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Everyday birtherism

By Amanda Marcotte
Wednesday, February 16, 2011 16:06 EDT
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From the heartland, a tale that perfectly illustrates the workaday dumbass resentments that Republicans rely on to get votes. Kansas state legislator Connie O’Brien, Republican of course, was in a hearing on the subject of in-state tuition being granted to illegal immigrants who had Kansas state residency requirements. She decided to go off on a rant that is similar to what’s going on around dining room tables and on Facebook every day:

REP. O’BRIEN: My son who’s a Kansas resident, born here, raised here, didn’t qualify for any financial aid. Yet this girl was going to get financial aid. My son was kinda upset about it because he works and pays for his own schooling and his books and everything and he didn’t think that was fair. We didn’t ask the girl what nationality she was, we didn’t think that was proper. But we could tell by looking at her that she was not originally from this country. [...]

REP. GATEWOOD: Can you expand on how you could tell that they were illegal?

REP. O’BRIEN: Well she wasn’t black, she wasn’t Asian, and she had the olive complexion.

A lot of attention is rightly being paid to the “olive complexion” bit. That’s kicking it old school style, going straight for the skin color when being racist, instead of trying to find ways to allude to skin color without actually saying anything about skin color. (My favorite so far is to say you can totally tell by someone’s shoes that they’re an undocumented immigrant.) And rightly so, though the reaction from right wingers to the outrage this sort of thing is to just look for more euphemisms they can use, instead of doing something as quaint as giving up their hobby of scanning the world, looking for non-white people having things and whipping yourself into an outrage.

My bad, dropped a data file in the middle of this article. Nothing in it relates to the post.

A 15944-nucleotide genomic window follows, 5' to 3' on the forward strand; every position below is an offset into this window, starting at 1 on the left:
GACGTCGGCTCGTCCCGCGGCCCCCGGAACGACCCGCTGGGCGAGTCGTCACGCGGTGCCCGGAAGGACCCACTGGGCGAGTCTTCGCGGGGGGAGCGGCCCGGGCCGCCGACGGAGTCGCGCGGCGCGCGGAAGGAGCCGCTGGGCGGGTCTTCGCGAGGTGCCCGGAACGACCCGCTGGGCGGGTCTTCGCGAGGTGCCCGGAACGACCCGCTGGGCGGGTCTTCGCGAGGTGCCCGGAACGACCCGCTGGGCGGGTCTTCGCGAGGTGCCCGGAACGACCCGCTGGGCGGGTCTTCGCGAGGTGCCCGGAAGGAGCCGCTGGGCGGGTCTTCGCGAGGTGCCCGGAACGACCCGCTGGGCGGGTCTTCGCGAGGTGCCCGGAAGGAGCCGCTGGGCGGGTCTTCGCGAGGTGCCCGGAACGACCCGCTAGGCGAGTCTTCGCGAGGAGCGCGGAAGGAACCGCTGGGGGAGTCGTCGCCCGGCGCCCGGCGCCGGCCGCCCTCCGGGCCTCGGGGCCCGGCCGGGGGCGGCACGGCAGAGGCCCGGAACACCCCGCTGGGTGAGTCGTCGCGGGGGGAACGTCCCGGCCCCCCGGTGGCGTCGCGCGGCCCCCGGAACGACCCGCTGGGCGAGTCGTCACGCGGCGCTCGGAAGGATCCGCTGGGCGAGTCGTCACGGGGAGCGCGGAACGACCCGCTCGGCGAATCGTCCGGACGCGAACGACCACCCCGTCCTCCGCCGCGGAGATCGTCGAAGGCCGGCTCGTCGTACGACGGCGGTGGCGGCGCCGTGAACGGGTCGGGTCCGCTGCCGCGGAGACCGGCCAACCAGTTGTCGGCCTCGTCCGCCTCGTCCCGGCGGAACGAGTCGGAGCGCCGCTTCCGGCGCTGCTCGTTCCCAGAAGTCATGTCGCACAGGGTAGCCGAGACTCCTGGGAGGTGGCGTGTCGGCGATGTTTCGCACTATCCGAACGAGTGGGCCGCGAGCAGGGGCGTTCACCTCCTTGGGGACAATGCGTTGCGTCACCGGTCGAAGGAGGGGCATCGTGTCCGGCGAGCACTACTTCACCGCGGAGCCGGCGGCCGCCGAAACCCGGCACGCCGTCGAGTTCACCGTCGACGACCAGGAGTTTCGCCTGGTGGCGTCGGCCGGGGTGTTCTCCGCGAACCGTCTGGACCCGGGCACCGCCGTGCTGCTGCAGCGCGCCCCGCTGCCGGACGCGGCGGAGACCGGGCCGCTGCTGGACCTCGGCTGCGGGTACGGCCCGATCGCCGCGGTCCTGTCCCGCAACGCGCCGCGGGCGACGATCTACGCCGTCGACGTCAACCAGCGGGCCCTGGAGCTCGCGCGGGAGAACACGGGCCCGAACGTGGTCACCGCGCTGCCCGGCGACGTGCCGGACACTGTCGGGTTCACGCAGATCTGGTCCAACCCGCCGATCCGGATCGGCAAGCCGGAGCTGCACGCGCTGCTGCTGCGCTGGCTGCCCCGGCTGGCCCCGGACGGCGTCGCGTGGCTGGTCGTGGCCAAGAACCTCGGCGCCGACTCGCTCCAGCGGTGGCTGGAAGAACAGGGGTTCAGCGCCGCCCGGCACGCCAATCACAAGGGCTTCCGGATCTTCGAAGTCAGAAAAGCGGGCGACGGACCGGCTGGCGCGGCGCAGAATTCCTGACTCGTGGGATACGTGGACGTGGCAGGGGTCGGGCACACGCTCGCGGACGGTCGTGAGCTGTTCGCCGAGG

But I have to point out that this was far from the only stupid thing the woman said. There’s also the fact that this was about in-state tuition, and she was complaining that her son didn’t get federal financial aid. I would bet a lot of money that he did get in-state tuition, though.

I think we should start calling this sort of thing “everyday birtherism”. After all, both birtherism and this particular rant come from the same place, which is to say a belief that certain things—financial aid, college degrees, the Presidency—are only obtained by non-white people through fraud, or that there’s something illegitimate going on. It’s interesting to me that Republicans who rail against federal spending then will turn around and claim they’re entitled to money from all federal programs, even those that were set up to aid people that aren’t as wealthy as they are. Which is basically the heart of the “small government” claim. It’s not that they want small government. They just don’t want to share the public wealth with everyone, but just to keep it all for themselves. Thus, the “get government hands off my Medicare!” That, translated from wingnut to English, means, “I don’t want other people to have the same privileges I have!”

This is the same mentality behind Andrew Breitbart’s Pigford obsession, though he is slightly more sophisticated than this woman at creating plausible deniability.

Amanda Marcotte
Amanda Marcotte
Amanda Marcotte is a freelance journalist born and bred in Texas, but now living in the writer reserve of Brooklyn. She focuses on feminism, national politics, and pop culture, with the order shifting depending on her mood and the state of the nation.
 
 
 
 
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